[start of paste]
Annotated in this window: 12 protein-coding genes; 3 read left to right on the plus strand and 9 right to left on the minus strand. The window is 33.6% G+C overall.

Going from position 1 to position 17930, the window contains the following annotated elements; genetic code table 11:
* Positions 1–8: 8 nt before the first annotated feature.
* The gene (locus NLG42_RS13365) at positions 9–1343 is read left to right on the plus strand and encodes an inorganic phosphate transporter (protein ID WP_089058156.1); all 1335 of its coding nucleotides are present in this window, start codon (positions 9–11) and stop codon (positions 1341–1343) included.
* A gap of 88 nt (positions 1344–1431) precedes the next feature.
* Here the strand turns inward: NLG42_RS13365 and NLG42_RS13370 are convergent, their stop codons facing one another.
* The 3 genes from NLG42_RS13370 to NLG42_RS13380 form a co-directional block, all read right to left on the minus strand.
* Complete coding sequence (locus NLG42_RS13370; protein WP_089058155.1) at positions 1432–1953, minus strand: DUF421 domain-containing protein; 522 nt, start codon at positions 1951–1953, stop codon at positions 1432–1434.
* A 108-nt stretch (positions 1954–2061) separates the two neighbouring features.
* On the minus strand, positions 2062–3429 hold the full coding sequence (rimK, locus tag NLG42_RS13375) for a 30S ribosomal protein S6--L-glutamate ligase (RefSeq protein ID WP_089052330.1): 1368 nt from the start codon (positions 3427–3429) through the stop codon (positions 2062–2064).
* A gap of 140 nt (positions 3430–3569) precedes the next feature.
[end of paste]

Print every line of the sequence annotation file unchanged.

Annotated in this window: 12 protein-coding genes; 3 read left to right on the plus strand and 9 right to left on the minus strand. The window is 33.6% G+C overall.

Going from position 1 to position 17930, the window contains the following annotated elements; genetic code table 11:
* Positions 1–8: 8 nt before the first annotated feature.
* The gene (locus NLG42_RS13365) at positions 9–1343 is read left to right on the plus strand and encodes an inorganic phosphate transporter (protein ID WP_089058156.1); all 1335 of its coding nucleotides are present in this window, start codon (positions 9–11) and stop codon (positions 1341–1343) included.
* A gap of 88 nt (positions 1344–1431) precedes the next feature.
* Here the strand turns inward: NLG42_RS13365 and NLG42_RS13370 are convergent, their stop codons facing one another.
* The 3 genes from NLG42_RS13370 to NLG42_RS13380 form a co-directional block, all read right to left on the minus strand.
* Complete coding sequence (locus NLG42_RS13370; protein WP_089058155.1) at positions 1432–1953, minus strand: DUF421 domain-containing protein; 522 nt, start codon at positions 1951–1953, stop codon at positions 1432–1434.
* A 108-nt stretch (positions 1954–2061) separates the two neighbouring features.
* On the minus strand, positions 2062–3429 hold the full coding sequence (rimK, locus tag NLG42_RS13375) for a 30S ribosomal protein S6--L-glutamate ligase (RefSeq protein ID WP_089052330.1): 1368 nt from the start codon (positions 3427–3429) through the stop codon (positions 2062–2064).
* A gap of 140 nt (positions 3430–3569) precedes the next feature.